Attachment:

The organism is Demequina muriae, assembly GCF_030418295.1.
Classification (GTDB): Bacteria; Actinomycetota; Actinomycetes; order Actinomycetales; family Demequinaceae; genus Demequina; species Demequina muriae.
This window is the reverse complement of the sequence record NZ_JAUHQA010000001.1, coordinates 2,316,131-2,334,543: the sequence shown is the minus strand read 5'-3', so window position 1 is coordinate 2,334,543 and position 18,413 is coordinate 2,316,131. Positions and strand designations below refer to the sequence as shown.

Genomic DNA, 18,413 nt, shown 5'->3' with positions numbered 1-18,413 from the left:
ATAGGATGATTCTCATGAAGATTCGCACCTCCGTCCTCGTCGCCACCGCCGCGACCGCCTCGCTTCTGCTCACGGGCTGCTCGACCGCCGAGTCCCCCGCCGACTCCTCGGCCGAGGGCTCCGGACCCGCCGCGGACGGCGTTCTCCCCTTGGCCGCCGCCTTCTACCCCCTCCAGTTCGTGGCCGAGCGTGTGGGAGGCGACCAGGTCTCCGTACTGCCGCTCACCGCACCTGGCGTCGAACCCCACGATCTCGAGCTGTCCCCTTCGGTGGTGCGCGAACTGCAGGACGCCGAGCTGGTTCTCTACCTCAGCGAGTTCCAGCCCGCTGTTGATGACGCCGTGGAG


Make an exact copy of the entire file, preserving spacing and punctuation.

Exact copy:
The organism is Demequina muriae, assembly GCF_030418295.1.
Classification (GTDB): Bacteria; Actinomycetota; Actinomycetes; order Actinomycetales; family Demequinaceae; genus Demequina; species Demequina muriae.
This window is the reverse complement of the sequence record NZ_JAUHQA010000001.1, coordinates 2,316,131-2,334,543: the sequence shown is the minus strand read 5'-3', so window position 1 is coordinate 2,334,543 and position 18,413 is coordinate 2,316,131. Positions and strand designations below refer to the sequence as shown.

Genomic DNA, 18,413 nt, shown 5'->3' with positions numbered 1-18,413 from the left:
ATAGGATGATTCTCATGAAGATTCGCACCTCCGTCCTCGTCGCCACCGCCGCGACCGCCTCGCTTCTGCTCACGGGCTGCTCGACCGCCGAGTCCCCCGCCGACTCCTCGGCCGAGGGCTCCGGACCCGCCGCGGACGGCGTTCTCCCCTTGGCCGCCGCCTTCTACCCCCTCCAGTTCGTGGCCGAGCGTGTGGGAGGCGACCAGGTCTCCGTACTGCCGCTCACCGCACCTGGCGTCGAACCCCACGATCTCGAGCTGTCCCCTTCGGTGGTGCGCGAACTGCAGGACGCCGAGCTGGTTCTCTACCTCAGCGAGTTCCAGCCCGCTGTTGATGACGCCGTGGAG